Uhm……Planning a Discussion About your Child’s Diabetes at School?????

airplane bombsI have seen, over the past few months, an attitude that I would like to discuss.  It is the attitude about your rights in school.   No matter where you live (and our overseas friends, I invite you to enlighten us as to what happens where you are) there are rights that are due your children.

There are so many aspects to this that I am not to going to list all of the scenarios except to say the following: if you went into a store and they charged you the wrong price for something, you would inform them…..right?   Strong, firm, polite, and steady……”excuse me, but you charged me the wrong price for this item, look here; this is the price as it is stated.”

And yet, the worry, fear, and absolute stress that I have noticed over the years at addressing something so crucial boggles my mind.  I get it.  I really do.  I have been there with two kids.  All schools are different and some schools are completely cooperative and others are not.  But the feeling that you are about to go to war before even arriving at your school; the feeling that you have to dodge the plane dropping bombs on you; well we need to change that aspect.

Know that fact going into the discussion.  Do your homework.  If you do not know what the rights are for your child going into the meeting; you are not ready for the meeting.  I am not an attorney.  Jill is not an attorney.  But I know this, we were ready.  Between the two of us we spent hours (that we did not have) familiarizing ourselves with not just what we wanted; but what was expected, and what was our course of action should be hit with a road block.

Everyone was sitting around a table.  A sheet with bullet-points was distributed “This”, we were told, “….is your child’s 504 plan”.  One sheet of paper.  They explained and asked us to sign the bottom and we would be done. “What happens during a lock down or fire drill?” “What is the plan on field trips?” “What is the district stance on help in the classroom?”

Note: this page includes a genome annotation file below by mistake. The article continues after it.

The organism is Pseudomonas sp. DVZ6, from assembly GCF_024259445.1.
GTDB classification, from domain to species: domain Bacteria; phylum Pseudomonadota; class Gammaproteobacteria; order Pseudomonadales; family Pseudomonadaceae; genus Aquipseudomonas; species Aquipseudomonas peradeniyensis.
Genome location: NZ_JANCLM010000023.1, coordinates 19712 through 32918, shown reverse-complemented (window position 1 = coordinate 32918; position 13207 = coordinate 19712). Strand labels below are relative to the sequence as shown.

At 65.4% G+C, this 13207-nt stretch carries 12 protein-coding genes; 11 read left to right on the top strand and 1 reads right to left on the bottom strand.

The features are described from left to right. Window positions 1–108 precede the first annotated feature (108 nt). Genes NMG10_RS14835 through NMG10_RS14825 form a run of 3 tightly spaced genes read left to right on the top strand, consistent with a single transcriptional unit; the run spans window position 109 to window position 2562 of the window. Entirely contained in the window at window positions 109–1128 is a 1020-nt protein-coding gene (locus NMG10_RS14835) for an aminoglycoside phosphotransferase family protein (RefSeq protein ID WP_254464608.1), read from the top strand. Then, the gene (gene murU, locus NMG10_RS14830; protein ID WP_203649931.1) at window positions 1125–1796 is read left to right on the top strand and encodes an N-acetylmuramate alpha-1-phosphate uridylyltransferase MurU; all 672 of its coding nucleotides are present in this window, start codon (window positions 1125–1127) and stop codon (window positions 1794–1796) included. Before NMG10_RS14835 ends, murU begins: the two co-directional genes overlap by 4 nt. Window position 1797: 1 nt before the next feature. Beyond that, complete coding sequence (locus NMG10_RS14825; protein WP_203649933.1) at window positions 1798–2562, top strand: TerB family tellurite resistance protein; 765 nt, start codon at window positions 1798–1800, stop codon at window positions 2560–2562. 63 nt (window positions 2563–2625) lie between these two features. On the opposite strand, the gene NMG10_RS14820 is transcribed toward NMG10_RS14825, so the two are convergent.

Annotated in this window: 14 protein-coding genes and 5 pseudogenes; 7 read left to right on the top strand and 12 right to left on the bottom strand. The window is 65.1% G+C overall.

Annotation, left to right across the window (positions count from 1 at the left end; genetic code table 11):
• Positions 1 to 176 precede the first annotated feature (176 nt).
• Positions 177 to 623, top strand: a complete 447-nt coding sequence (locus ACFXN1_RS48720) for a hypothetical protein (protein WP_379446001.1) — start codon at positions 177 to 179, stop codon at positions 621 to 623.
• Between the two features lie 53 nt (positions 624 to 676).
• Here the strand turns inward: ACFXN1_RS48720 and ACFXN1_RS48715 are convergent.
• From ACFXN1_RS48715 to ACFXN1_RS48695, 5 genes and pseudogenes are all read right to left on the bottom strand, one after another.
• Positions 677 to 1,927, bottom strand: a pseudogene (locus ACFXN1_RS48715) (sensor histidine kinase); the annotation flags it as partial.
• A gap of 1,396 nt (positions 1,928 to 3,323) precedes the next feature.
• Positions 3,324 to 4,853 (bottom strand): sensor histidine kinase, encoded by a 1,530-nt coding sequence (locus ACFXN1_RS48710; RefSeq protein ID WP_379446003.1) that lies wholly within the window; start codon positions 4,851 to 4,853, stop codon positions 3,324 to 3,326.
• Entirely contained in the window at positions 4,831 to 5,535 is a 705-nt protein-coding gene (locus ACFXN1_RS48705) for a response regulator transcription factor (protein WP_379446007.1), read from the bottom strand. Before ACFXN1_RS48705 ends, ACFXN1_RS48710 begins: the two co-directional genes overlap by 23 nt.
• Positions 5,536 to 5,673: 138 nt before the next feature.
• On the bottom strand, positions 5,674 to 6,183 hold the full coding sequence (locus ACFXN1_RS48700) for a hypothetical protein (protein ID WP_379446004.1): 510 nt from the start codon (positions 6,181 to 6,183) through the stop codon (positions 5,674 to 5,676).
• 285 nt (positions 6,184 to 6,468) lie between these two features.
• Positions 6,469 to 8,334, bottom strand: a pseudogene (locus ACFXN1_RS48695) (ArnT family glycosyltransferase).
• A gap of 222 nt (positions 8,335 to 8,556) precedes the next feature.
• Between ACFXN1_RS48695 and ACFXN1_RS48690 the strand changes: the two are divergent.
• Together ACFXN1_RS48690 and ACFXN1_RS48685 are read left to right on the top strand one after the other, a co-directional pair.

And when we got the answer we expected; “Well common sense will prevail at that time.” My answer; “To all of you I ask, if your child’s life was on the line would you rely on common sense over a detailed plan?  Would it not make better sense to have as much as we could possible think of so there was/is no guessing, but rather, a plan?”

When I was answer, ‘….but of course…..’  I reached down and pulled out 9 binders that were pages and pages.  “I would like to go over these thoughts; we can do it quickly and I would like your opinion.  Because these plans are as much for what is not common as well as for everyday occurrences.”

We went over it item by item.  They stated they would need to run ‘our plan’ by the attorney for the district—-at the end of the day; two bullet points were requested to be removed.  When discussed, we agreed.  Our plan was in place.

Now hear me clearly here, I am no brighter than you.  My wife and I are not hard-nosed; stick our feet in the sand, our-way-or-the-highway type people; we are just like you.

Parents.

Nothing more, nothing less.  But we knew going in that if we were only going to ‘guess’ what our options were, we would be eaten alive and spit out into the wind.  We did our homework.  We were very polite.  We had answers when there were questions.  What we were; was READY.

There is always the unknown factor, and I have talked to tons of parents over the years and there are always exceptions but the majority who had the best outcomes were those who went in with their ‘diabetes arsenal of knowledge’ full to the brim.

The attitude that wins is not ‘wish me luck I have a meeting at the school tomorrow’….the attitude that wins 9 out of 10 times is ‘I sure hope they are as prepared as we are at the meeting tomorrow.”